Tuesday, August 30, 2011
The No Way Busway
Governor Dannel Malloy’s notoriously expensive busway proposition – on completion, the rapid transit project from New Britain to Hartford spanning 9.4 miles will cost more than $573 million, about $952 per inch – has engaged the interest of a few penny pinching legislators, among them state Senator Joe Markley and Rep. Whit Bette, both of whom have co-signed a letter written to House Speaker John Boehner urging Mr. Boehner to reject $460 million in federal funding for Malloy’s folly.
The busway is a prime example of politicians leveraging federal dollars: The federal government announces the availability of funds for a state project, say $460 million to build a ziggurat in New Britain. The governor is asked to pony up a modest $113 million, at a time when the state has accumulated crippling deficits and is bleeding jobs. Turning the proposition over in his mind, the governor, always alert to charges that he has fiddled while his state burns, decides to swallow the proposition, as they say, hook, line and sinker.
A good deal, right? We get $460 million from the feds on an expenditure of $113 million. Who could be so impertinent to object? So what, really, if the busway is a waste of money. It is a waste of other people’s money -- federal money. What has that got to do with us? If the Feds want to throw money out their windows in the direction of Connecticut, should we not grab it?
Now, along come critics of the deal. And in this case, the critics are not merely members of the chattering class whose business it is to blow hot and cold in columns that may concern the state. They are two state legislators. How to handle this delicate situation?
Best to ignore them until the embers burst into flame.
The Hartford New Britain busway is a political streetcar named desire. It is visible proof of an arcane proposition that in times of recession and national humiliation salvation must trickle down from beneficent congressmen in Washington, to be gratefully received by local politicians who in the past have not escaped the notice of influential writers:
Will Rogers: "This country has come to feel the same when congress is in session as when a baby gets hold of a hammer…It is awful hard to get people interested in corruption unless they can get some of it."
H. L. Mencken: "If a politician found he had cannibals among his constituents, he would promise them missionaries for dinner."
Mark Twain: "There is no distinctly native American criminal class except Congress… We have the best congress money can buy."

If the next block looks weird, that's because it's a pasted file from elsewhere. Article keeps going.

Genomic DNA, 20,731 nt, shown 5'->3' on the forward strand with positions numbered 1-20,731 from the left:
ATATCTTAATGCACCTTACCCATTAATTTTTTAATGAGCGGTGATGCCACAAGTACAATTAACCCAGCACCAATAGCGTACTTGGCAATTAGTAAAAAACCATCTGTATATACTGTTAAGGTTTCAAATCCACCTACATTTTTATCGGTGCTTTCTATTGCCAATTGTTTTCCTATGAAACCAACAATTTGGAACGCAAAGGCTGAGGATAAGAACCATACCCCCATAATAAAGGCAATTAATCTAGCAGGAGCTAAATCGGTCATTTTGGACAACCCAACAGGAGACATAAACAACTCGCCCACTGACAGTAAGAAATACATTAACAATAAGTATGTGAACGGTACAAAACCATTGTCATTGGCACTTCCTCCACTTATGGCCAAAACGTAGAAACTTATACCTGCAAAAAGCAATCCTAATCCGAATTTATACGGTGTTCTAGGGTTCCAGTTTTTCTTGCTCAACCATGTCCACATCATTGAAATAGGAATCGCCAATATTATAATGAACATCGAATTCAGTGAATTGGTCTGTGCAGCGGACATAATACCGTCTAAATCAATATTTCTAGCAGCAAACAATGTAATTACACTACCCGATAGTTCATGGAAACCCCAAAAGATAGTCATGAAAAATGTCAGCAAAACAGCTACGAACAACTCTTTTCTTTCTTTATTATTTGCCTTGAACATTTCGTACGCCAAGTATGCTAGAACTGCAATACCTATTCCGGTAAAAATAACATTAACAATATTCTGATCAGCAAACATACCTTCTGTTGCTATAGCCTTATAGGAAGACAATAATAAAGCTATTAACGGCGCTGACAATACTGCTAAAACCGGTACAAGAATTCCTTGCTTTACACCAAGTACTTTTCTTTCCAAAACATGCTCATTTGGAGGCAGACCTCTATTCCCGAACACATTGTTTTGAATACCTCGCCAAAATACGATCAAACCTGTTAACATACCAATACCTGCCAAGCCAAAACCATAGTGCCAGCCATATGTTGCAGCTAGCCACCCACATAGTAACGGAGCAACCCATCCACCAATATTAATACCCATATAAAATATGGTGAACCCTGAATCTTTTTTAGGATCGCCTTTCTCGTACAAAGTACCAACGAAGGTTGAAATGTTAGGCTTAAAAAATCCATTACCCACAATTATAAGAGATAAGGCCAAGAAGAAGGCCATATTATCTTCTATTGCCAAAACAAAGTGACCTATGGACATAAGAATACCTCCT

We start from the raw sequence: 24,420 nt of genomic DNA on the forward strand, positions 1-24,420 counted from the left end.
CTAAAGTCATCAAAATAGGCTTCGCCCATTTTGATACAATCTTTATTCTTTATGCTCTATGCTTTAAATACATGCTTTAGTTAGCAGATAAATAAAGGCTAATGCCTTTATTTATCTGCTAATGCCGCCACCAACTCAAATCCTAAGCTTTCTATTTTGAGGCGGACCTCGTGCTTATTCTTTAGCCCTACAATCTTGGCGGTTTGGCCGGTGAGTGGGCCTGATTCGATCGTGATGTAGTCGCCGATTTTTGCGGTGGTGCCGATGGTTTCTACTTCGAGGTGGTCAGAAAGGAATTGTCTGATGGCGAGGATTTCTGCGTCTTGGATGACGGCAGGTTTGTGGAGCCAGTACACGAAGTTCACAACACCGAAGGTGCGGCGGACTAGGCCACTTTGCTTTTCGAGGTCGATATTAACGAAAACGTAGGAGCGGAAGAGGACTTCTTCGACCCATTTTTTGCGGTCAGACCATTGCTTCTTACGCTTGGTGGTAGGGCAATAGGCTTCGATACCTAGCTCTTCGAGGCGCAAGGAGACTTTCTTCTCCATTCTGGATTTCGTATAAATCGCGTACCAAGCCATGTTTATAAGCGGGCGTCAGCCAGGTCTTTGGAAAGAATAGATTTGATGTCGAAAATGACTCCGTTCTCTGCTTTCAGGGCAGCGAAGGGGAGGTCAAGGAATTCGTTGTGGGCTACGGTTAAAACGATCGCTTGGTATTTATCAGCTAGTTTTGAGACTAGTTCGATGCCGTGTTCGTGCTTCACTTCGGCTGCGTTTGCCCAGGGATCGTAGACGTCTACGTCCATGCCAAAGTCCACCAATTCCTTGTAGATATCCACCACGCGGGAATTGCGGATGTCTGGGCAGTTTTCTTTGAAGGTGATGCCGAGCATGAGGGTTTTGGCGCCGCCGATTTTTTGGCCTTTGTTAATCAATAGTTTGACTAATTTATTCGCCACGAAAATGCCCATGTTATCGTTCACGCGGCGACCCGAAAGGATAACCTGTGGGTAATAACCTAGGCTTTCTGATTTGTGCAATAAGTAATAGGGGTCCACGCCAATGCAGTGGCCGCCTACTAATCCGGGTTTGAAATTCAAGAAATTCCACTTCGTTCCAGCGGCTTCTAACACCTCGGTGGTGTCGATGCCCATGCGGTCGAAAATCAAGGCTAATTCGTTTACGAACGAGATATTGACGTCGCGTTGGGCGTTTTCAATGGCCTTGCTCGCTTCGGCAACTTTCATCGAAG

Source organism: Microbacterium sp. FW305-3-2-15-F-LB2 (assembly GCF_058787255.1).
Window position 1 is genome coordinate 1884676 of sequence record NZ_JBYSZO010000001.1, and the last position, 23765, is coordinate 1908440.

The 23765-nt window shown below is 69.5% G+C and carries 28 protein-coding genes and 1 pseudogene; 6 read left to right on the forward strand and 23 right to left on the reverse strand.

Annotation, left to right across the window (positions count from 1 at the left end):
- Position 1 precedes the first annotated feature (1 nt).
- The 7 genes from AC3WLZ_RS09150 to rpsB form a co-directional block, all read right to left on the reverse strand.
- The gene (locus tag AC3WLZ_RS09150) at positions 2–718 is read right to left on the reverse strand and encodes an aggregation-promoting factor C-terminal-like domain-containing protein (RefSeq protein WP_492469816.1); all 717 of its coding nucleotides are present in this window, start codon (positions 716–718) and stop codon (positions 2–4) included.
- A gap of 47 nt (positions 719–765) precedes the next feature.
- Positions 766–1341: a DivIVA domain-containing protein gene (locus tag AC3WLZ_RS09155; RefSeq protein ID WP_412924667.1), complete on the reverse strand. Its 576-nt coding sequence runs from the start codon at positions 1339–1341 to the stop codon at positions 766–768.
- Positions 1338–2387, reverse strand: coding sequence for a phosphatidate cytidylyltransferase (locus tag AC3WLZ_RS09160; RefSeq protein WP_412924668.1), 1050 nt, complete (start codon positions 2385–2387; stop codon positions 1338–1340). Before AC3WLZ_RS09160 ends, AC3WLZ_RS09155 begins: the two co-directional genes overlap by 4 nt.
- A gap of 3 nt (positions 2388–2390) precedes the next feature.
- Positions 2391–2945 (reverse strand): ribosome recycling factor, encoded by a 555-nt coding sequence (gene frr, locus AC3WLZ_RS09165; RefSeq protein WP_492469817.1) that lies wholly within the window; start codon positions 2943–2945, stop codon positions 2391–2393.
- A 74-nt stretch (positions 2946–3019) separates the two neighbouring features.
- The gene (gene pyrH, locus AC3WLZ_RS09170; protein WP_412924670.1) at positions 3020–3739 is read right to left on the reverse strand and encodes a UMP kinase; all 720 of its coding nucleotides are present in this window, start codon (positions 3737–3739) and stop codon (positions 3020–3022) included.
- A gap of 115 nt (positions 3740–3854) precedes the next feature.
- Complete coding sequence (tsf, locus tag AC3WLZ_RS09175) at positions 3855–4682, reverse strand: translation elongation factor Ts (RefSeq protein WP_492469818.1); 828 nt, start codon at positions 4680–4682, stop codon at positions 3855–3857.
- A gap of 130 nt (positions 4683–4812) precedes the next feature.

William F. Buckley, Jr.: "No one since the Garden of Eden -- which the serpent forsook in order to run for higher office -- has imputed to politicians great purity of motive."
Thomas Sowell: "Congressman Frank and Senator Dodd wanted the government to push financial institutions to lend to people they would not lend to otherwise, because of the risk of default. ... The idea that politicians can assess risks better than people who have spent their whole careers assessing risks should have been so obviously absurd that no one would take it seriously."
G. K. Chesterton: "It is terrible to contemplate how few politicians are hanged."
Judge Gideon J. Tucker, 1866: "No man's life, liberty or property is safe while the Legislature is in session."
Joe Markley: ““I am not concerned about leaving federal funds on the table. Federal or state, it’s all our money, and we shouldn’t waste it. Projects like this shouldn’t even be entertained until we get our fiscal house in order. I find it ironic that we are in the midst of a $6.2 billion deficit and the Governor is asking the legislature to spend more money we don’t have.”
All of the writers cited above were or are Americans, with the exception of Mr. Chesterton, here quoted simply because the sentiment he expresses, humorously but forcefully, is as American as apple pie. The point in choosing the remarks cited above, almost at random, is to show that that caustic commentary on the foibles of politicians is itself as American as apple pie.
So then, why have we seen so little rip roaring commentary in connection with Mr. Malloy’s redundant busway, an outrageously expensive people carrier that would be prohibitively expensive had we not swallowed the tempting fable that the cost of the project will be assumed by altruistic strangers?
Mr. Betts noted in the letter he signed jointly with Mr. Markley, “This is a boondoggle and a waste of taxpayer dollars. In the end the annual cost to the state is expected to be $11 million, ticket sales estimates are $4 million leaving a $7 million hole. I am against spending state money for a transportation project that is expected to incur losses. ”
And Mr. Betts is not here tickling a funny bone. One wonders how many legislators in the Democratic dominated General Assembly are more than willing to finance a project “that is expected to incur losses?”
The answer is: Nearly all of them. That answer would not surprise any of the political commentators cited above. On September 12, Mr. Markley will be the guest speaker addressing attendees at a Talk of Connecticut Dinner With Dan (Lovallo) at the Stonewell Restaurant in Farmington. The subject of Mr. Markley’s remarks will be the busway to and from nowhere, and Mr. Markley is known to have a charming sense of humor. The cost of the dinner, at $25, will be considerably less than the cost of the busway boondoggle.
Those who wish to attend the event may do so by calling for reservations at (860) 677-8855
The headline in the Hartford Courant is, or perhaps should be, a blow to the solar plexus: “ Catholic couple say (sic) daughter’s removal ...
Dave Walker, who is running for Lieutenant Governor on the Republican Party ticket, is recognized by most credible political observers as...
Some time ago, a Connecticut Trumpeter confessed to this political writer that he had been having a recurrent nightmare. Military pr...